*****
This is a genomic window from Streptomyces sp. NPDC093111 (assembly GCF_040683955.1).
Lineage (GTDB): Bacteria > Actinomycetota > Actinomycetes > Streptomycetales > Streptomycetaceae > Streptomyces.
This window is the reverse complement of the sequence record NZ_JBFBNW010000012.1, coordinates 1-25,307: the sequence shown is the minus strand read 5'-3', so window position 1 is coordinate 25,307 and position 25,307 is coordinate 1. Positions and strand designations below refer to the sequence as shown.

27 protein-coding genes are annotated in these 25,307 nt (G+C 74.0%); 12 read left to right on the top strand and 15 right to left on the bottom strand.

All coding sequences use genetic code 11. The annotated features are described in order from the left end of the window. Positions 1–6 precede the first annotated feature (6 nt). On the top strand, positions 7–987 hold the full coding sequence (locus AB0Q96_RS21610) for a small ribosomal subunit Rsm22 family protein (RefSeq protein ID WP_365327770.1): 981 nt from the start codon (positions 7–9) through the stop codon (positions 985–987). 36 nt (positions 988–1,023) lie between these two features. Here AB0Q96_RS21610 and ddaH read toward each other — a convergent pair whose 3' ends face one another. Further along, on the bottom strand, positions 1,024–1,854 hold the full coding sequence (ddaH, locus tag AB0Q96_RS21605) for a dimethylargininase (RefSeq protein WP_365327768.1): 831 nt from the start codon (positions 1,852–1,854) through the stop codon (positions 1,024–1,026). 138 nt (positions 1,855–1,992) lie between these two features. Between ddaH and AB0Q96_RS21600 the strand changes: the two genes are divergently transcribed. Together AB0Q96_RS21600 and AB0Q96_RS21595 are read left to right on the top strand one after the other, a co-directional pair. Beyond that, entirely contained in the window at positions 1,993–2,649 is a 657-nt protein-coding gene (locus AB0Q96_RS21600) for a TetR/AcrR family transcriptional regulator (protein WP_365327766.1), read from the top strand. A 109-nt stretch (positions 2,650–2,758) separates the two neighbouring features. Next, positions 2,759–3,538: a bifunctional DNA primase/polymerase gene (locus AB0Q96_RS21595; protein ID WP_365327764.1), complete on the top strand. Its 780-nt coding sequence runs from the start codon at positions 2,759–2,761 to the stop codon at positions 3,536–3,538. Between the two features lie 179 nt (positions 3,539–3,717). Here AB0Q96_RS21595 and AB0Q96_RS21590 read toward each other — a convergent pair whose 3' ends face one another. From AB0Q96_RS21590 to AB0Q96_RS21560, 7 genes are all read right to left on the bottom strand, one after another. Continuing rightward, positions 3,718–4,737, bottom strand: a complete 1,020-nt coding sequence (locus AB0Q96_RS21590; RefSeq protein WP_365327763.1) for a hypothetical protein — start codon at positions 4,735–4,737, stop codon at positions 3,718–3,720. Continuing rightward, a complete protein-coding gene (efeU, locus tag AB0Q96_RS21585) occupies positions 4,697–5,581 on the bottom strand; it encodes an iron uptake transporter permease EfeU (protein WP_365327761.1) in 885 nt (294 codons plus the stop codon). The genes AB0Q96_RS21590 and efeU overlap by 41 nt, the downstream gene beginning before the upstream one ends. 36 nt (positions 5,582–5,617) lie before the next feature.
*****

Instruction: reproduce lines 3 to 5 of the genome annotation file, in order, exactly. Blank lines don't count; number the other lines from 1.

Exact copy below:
This window is the reverse complement of the sequence record NZ_JBFBNW010000012.1, coordinates 1-25,307: the sequence shown is the minus strand read 5'-3', so window position 1 is coordinate 25,307 and position 25,307 is coordinate 1. Positions and strand designations below refer to the sequence as shown.

27 protein-coding genes are annotated in these 25,307 nt (G+C 74.0%); 12 read left to right on the top strand and 15 right to left on the bottom strand.

All coding sequences use genetic code 11. The annotated features are described in order from the left end of the window. Positions 1–6 precede the first annotated feature (6 nt). On the top strand, positions 7–987 hold the full coding sequence (locus AB0Q96_RS21610) for a small ribosomal subunit Rsm22 family protein (RefSeq protein ID WP_365327770.1): 981 nt from the start codon (positions 7–9) through the stop codon (positions 985–987). 36 nt (positions 988–1,023) lie between these two features. Here AB0Q96_RS21610 and ddaH read toward each other — a convergent pair whose 3' ends face one another. Further along, on the bottom strand, positions 1,024–1,854 hold the full coding sequence (ddaH, locus tag AB0Q96_RS21605) for a dimethylargininase (RefSeq protein WP_365327768.1): 831 nt from the start codon (positions 1,852–1,854) through the stop codon (positions 1,024–1,026). 138 nt (positions 1,855–1,992) lie between these two features. Between ddaH and AB0Q96_RS21600 the strand changes: the two genes are divergently transcribed. Together AB0Q96_RS21600 and AB0Q96_RS21595 are read left to right on the top strand one after the other, a co-directional pair. Beyond that, entirely contained in the window at positions 1,993–2,649 is a 657-nt protein-coding gene (locus AB0Q96_RS21600) for a TetR/AcrR family transcriptional regulator (protein WP_365327766.1), read from the top strand. A 109-nt stretch (positions 2,650–2,758) separates the two neighbouring features. Next, positions 2,759–3,538: a bifunctional DNA primase/polymerase gene (locus AB0Q96_RS21595; protein ID WP_365327764.1), complete on the top strand. Its 780-nt coding sequence runs from the start codon at positions 2,759–2,761 to the stop codon at positions 3,536–3,538. Between the two features lie 179 nt (positions 3,539–3,717). Here AB0Q96_RS21595 and AB0Q96_RS21590 read toward each other — a convergent pair whose 3' ends face one another. From AB0Q96_RS21590 to AB0Q96_RS21560, 7 genes are all read right to left on the bottom strand, one after another. Continuing rightward, positions 3,718–4,737, bottom strand: a complete 1,020-nt coding sequence (locus AB0Q96_RS21590; RefSeq protein WP_365327763.1) for a hypothetical protein — start codon at positions 4,735–4,737, stop codon at positions 3,718–3,720. Continuing rightward, a complete protein-coding gene (efeU, locus tag AB0Q96_RS21585) occupies positions 4,697–5,581 on the bottom strand; it encodes an iron uptake transporter permease EfeU (protein WP_365327761.1) in 885 nt (294 codons plus the stop codon). The genes AB0Q96_RS21590 and efeU overlap by 41 nt, the downstream gene beginning before the upstream one ends. 36 nt (positions 5,582–5,617) lie before the next feature.